In general, I feel this is due to 1) people who buy on the secondary market are looking for a deal, and will generally compare your machine to what they could buy new, and they usually will compare to the base model. They typically won't pay up for a CPU upgrade, and 2) the buyer demographic who actually values the i7 upgrade is smaller than the overall market for your particular used 13" MBP. So more likely the ppl looking when you go to sell won't include those who value the i7.
 
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magbarn

macrumors 68020
Oct 25, 2008
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Just out of curiosity as I was in the Windows world in the 2010s: I am somewhat confused about when support for PowerPCs ceased.



The switch to Intel was announced in June 2005.
The last security update to OS X 10.5 Leopard, as far as I understand, happened in June 2011. (https://www.macworld.com/article/1160720/security_update_2011_004.html)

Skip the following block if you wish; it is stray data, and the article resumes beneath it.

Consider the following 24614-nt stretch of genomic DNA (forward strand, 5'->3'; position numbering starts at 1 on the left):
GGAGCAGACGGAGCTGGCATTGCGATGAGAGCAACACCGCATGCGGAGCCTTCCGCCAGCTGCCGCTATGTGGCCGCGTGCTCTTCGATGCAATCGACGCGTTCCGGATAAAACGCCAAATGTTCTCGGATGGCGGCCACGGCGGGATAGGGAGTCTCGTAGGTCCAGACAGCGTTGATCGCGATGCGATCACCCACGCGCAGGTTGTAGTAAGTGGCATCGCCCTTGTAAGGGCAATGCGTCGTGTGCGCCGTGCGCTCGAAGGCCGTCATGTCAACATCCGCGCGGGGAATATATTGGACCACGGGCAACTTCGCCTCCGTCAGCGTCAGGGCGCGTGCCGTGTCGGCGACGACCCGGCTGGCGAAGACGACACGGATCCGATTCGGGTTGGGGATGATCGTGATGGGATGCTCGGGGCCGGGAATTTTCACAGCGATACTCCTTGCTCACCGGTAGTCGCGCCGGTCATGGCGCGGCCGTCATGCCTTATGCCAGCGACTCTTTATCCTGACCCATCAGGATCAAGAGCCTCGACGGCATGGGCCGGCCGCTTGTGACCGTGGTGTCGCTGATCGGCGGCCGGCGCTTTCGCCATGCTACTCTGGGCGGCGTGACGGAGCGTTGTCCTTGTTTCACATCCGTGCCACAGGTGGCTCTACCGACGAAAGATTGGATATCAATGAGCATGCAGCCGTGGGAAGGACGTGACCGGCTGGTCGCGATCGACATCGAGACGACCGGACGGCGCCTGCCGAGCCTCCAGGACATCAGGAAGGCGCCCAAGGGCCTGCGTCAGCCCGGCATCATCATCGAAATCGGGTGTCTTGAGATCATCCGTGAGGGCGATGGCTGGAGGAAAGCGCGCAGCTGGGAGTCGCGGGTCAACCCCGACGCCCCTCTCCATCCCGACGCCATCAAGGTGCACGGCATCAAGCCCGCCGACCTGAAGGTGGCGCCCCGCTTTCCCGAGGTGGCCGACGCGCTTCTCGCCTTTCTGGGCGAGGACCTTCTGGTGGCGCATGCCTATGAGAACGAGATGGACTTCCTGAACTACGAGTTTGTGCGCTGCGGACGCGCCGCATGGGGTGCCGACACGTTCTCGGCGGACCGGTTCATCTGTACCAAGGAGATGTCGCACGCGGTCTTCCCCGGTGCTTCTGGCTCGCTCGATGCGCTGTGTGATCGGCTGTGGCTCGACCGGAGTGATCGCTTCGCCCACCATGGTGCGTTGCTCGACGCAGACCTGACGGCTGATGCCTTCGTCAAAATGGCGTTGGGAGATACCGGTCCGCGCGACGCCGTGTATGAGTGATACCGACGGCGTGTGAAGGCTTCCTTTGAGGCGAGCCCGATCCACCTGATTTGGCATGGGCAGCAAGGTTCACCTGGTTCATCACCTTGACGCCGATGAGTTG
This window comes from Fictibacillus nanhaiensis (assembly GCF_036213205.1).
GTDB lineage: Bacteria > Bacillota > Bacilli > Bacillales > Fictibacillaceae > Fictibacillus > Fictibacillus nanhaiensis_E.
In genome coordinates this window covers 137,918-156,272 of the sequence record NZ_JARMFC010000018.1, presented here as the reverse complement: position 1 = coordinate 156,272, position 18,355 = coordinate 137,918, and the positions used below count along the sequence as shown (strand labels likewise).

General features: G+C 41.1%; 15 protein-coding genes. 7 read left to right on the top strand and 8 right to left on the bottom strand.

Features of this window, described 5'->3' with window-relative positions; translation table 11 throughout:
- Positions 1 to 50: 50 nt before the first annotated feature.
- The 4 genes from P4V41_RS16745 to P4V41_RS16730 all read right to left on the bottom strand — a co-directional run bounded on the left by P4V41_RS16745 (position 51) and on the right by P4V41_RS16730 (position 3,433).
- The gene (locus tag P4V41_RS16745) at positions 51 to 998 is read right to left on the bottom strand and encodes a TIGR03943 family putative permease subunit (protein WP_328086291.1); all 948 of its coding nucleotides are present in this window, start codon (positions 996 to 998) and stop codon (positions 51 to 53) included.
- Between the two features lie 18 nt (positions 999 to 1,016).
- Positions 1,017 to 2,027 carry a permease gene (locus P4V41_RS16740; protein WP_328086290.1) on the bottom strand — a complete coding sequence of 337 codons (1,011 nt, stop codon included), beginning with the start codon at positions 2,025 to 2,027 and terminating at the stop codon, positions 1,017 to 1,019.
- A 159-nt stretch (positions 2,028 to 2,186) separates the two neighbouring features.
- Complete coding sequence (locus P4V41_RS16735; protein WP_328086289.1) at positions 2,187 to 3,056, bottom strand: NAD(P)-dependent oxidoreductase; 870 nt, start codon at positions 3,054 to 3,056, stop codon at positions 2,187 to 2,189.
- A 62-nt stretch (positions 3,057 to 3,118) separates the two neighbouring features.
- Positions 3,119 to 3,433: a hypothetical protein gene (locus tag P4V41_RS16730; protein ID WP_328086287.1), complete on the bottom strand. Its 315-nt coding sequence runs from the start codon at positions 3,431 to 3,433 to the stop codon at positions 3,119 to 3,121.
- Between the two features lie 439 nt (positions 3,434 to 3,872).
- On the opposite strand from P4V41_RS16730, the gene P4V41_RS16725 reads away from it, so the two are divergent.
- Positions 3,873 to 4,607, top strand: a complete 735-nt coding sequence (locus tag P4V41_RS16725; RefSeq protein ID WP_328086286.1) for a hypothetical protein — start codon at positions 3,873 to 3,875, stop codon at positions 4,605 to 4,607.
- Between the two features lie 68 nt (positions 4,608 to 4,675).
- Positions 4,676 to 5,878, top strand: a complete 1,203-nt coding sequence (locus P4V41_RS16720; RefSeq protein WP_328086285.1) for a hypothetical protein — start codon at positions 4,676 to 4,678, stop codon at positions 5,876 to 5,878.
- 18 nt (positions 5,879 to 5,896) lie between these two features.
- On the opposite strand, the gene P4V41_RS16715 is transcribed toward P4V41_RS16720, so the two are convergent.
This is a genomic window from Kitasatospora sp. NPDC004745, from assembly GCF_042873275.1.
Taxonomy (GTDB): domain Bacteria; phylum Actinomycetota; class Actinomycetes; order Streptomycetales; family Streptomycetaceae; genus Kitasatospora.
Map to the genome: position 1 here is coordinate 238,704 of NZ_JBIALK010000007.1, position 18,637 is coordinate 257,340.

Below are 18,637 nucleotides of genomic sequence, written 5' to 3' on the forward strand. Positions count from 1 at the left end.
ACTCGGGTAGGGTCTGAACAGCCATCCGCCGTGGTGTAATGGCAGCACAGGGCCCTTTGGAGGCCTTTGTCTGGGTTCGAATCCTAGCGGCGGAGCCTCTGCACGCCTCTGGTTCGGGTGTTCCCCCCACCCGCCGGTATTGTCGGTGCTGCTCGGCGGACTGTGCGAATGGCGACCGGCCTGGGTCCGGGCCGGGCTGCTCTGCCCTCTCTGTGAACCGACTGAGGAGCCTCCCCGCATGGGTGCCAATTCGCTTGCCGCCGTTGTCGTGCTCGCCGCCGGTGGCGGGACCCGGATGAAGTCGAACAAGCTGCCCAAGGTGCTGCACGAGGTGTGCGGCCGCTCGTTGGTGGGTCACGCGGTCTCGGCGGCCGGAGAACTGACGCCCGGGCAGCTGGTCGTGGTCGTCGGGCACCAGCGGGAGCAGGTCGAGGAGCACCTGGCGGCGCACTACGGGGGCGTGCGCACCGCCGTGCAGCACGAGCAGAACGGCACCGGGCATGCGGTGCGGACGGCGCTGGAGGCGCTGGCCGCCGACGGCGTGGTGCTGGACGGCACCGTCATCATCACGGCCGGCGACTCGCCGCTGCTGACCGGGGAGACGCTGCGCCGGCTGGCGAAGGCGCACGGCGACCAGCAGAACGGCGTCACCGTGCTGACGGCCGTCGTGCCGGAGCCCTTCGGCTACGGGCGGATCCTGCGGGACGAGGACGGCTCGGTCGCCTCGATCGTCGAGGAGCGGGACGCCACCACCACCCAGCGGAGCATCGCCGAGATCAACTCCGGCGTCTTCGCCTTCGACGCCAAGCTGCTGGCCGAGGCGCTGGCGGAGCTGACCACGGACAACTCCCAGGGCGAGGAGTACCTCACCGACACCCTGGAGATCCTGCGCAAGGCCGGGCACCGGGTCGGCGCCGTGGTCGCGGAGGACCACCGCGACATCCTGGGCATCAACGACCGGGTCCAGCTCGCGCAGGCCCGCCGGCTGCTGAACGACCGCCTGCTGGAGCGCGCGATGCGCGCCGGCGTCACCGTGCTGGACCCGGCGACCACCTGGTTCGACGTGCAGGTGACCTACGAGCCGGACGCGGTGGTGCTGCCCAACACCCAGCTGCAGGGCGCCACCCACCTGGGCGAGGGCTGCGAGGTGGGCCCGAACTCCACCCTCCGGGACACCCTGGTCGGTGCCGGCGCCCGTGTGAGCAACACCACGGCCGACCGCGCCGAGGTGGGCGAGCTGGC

One could claim that this counts as support but of course, I have no idea about how it felt in real life, and would be grateful for insights.
Well in real life, it stunk as my PowerPC machines didn't get much software development after that. If you're content running 5+ year old software, be my guest.

Browser support is also a major issue as Safari is tied into MacOS releases and is unavailable to be upgraded separately. 3rd party browser support also drops off also so hard to get on modern websites as time goes on.

Another side effect is resale as my >$2500 G4 powerbook barely sold for $700 2 years later and my G4 Mac mini (who I gave to my parents) got it's last official Firefox update in 2012. It's now running tenfourfox which can do some modern websites, but secure ones like banking have issues.

Intel Macs might be different as they can always backdrop to windows 10 or run VM's so they might not tank as quickly in price.
[automerge]1594151090[/automerge]
Others have noted that there doesn't seem to be a big performance difference between i5 and i7. But I do want to discuss the idea that the resale value will be much better on the i7 vs i5, as I disagree with that.